The rumors are stupid, the facts of it, though, are a bit weird for the Republican party.
Sarah, Governor of Alaska, and Running Mate to McCain, has a 17 year old daughter who is pregnant. Sarah is an avid opponent of abortion, which is even more obvious now than it was before we knew about her daughter...but what does this mean?
Our kids do what they do for their reasons, not ours. The distractions about this issue are simply that; distractions.
There is so much more media noise in this election than ever before, that I think I will finally go ahead and get that lobotomy I have been saving up for.
Obama's wife, Michelle, gave a good speech at the Democratic National Convention, and she seems like a decent person.
The rest of the speeches, including Barack's, were very good of course. His running mate, Joe Biden's, and Joe's son Beau's, were really well done.
I have always thought Biden was a little more real than that average politico. If these two get elected I will have a good chance to find out whether I was right about that or not.
And it seems that every day brings us closer to an Obama presidency.
The Republican Party can't get a break these days. Their convention was stalled and put on hold while the (nearly) non-event called Gustav caused everyone to run for cover.
All the people left at the convention are just praying now, for whatever. Soon I'll have some thoughts on that event as well.
Power was out in the South for over 1 million homes. But it was almost not even a hurricane anymore by the time it reached New Orleans. Still, Bush and Cheney couldn't be at the Convention if the thing was going to hurt the area again.
Even I know that would never do. They had to appear involved and concerned. And so did everyone else, even those just tangentially involved in politics, emergency care, or the media.
For the Republicans it was a Big Bummer in the Big Easy. And so it goes.
Bill and Hillary did what they needed to for their party at the convention, even though many media pundits wondered on air if they would, and how sincere it would be if they actually did it.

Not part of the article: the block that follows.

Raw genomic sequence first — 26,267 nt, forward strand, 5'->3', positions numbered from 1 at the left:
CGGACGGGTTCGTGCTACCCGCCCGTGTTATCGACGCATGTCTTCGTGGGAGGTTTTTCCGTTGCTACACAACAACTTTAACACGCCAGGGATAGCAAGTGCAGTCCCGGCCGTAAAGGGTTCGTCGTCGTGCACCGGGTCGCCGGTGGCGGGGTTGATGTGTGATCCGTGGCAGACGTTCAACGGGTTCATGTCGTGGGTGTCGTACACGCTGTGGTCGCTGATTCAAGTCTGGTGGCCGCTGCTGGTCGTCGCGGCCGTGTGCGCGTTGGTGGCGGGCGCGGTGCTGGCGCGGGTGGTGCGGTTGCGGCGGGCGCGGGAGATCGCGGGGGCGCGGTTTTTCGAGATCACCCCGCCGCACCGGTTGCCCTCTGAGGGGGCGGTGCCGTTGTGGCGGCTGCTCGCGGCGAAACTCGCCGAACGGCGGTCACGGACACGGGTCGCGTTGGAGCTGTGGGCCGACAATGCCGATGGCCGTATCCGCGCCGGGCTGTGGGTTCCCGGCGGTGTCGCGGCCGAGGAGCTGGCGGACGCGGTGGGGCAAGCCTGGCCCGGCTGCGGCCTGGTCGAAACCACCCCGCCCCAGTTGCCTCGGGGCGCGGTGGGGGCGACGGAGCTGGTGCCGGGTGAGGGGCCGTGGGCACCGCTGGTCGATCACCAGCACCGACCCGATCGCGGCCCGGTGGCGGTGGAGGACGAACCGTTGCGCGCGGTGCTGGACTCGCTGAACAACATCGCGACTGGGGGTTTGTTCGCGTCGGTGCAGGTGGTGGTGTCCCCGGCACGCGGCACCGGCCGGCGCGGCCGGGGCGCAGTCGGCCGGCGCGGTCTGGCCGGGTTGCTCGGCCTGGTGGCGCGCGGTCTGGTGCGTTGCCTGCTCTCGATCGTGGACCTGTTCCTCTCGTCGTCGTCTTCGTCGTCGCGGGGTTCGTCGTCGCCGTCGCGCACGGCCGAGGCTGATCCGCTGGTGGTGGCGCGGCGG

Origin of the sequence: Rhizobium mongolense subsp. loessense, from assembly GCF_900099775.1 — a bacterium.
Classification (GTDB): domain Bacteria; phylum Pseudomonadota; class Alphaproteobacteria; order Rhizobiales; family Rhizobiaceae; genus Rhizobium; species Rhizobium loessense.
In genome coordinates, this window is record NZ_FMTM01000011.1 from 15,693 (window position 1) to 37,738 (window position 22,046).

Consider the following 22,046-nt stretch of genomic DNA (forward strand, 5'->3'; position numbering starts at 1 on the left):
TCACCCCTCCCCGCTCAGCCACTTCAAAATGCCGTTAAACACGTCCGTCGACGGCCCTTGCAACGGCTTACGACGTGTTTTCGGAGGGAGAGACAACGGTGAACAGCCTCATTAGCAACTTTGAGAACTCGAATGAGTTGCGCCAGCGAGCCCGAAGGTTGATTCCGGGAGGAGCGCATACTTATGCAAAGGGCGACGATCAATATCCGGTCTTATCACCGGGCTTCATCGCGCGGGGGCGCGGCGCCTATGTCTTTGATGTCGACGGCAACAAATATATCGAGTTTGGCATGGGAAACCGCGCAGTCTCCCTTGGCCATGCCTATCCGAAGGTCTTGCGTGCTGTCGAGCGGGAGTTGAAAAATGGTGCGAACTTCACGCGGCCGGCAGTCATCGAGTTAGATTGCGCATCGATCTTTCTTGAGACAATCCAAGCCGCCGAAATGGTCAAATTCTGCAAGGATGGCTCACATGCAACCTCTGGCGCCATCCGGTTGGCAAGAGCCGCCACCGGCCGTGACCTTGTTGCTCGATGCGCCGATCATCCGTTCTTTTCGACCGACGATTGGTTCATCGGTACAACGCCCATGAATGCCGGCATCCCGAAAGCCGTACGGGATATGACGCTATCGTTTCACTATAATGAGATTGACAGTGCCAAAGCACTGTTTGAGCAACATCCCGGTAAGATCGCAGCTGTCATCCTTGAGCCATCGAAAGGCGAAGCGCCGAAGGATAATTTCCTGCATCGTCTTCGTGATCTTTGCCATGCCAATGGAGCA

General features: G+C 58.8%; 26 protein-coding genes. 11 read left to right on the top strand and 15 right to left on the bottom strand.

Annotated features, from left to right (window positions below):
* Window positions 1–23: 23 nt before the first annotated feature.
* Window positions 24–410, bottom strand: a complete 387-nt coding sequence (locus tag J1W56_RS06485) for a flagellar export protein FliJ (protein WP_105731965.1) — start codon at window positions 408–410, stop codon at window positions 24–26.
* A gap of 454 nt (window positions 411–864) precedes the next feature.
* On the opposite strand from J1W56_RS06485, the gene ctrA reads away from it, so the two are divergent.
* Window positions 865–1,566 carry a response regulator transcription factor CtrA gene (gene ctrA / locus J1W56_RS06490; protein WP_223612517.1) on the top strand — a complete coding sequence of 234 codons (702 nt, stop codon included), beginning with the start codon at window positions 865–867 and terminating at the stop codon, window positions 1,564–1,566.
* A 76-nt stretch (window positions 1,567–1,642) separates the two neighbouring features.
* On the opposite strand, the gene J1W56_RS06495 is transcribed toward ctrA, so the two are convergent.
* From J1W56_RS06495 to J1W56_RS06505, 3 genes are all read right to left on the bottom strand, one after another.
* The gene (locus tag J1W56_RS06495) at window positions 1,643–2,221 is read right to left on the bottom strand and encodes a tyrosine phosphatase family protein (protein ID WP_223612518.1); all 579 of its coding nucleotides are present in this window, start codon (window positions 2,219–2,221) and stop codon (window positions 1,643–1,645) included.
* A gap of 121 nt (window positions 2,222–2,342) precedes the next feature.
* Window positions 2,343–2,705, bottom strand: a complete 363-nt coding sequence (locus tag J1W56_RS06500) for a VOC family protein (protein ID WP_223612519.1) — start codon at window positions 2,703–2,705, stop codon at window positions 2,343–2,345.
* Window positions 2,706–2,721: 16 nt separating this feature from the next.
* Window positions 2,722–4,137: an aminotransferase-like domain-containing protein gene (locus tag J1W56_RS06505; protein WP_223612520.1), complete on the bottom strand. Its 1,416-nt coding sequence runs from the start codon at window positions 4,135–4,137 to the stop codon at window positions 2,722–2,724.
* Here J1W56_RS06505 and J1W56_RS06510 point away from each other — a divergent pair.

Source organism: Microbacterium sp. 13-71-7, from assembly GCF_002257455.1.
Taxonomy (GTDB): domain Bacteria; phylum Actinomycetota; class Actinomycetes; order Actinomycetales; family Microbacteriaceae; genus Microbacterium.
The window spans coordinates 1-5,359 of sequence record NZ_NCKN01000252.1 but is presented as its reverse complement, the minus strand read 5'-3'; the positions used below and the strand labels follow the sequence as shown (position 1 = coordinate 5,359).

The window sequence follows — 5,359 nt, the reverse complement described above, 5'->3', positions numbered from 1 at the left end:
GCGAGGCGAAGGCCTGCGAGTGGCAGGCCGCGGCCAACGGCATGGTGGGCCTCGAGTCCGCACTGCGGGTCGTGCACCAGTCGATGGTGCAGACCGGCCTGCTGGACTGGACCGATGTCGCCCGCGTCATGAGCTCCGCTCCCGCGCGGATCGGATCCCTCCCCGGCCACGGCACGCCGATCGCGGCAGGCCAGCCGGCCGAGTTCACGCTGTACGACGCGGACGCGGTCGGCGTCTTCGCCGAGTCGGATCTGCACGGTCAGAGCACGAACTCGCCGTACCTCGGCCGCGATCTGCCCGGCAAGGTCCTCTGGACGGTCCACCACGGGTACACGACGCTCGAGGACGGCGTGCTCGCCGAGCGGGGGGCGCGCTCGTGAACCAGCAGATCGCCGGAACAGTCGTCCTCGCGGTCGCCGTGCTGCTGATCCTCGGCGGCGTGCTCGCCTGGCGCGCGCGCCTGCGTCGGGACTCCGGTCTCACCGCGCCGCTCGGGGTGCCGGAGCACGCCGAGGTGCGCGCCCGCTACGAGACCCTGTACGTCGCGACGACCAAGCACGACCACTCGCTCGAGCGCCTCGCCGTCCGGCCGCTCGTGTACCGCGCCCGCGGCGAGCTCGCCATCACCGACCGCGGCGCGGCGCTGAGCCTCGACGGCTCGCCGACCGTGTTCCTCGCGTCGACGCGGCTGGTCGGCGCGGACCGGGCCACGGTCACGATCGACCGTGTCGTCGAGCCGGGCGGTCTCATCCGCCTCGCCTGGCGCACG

I never questioned whether they would or not, but then I think their interests are served by doing so, not just the interests of Obama and the party.
Bill and Hillary are more influential and powerful the more they help the Democratic Party from here on out. She can run again, and she will find much more success next time if they make nice, and Bill will get huge benefits whether she ever gets the Presidency or not. At the very least, he will be able to pick up more chicks. Or become Secretary General of the UN. Or stay roving freelance Goodwill Ambassador. Or something like that.
The race is close now, the media attention more focused than ever before. If anyone makes a single false move it will explode across our TV and computer screens, and yet, it looks like Obama's race to lose.
But I predicted back near the first of this year that when it counts, in the voting booth during the General Election, many of those people who told pollsters they would either vote for the woman or the black man would have a second of indecision, a hesitation, and they would at the last moment cast their vote for the white guy, because that is what they are most comfortable with.
So now, with McCain choosing a woman as his VP, does it change that dynamic?
But I have no idea how.
A black guy and a white guy - versus - a white guy and a white woman.
It still could go to the old white guy, but I'm not quite ready to say that's my final answer, Regis.
People surf in Alaska! We met some young volunteers with AmeriCorps who work there on government owned park lands, and surf on their days off. And the guy in the photo below, Ben Yenter, lives there full time and surfs year round (in a wetsuit in summer and a drysuit in winter). The owner of Alsek Air Service, who flew us on a tour of the glaciers and mountains around Yakutat, also surfs all year. Could be the same guy, I'm not sure.
Several of the tallest mountains in North America can be seen from Yakutat. Very small, about 700 people, but a great place to visit. The people there were all very nice and easy to talk with.
The locals are few, but tough. The weather is usually cloudy and raining, sometimes worse, and that is in the good half of the year. The rest of the year it is icy and snowing. They got around 8 - 10 feet of snow this year.
We took with us on the plane trip up there a new, bright orange life preserver ring for a fishing boat that needed one in Yakutat. TSA personnel were actually amused, as were most of the flight attendants and crew we ran into in the Portland, Seattle and Anchorage airports. A few other passengers stopped us to ask why we brought it as well. People thought we were just a little more afraid of flying than the average passenger. I told everyone it was my version of a security blanket.
- - -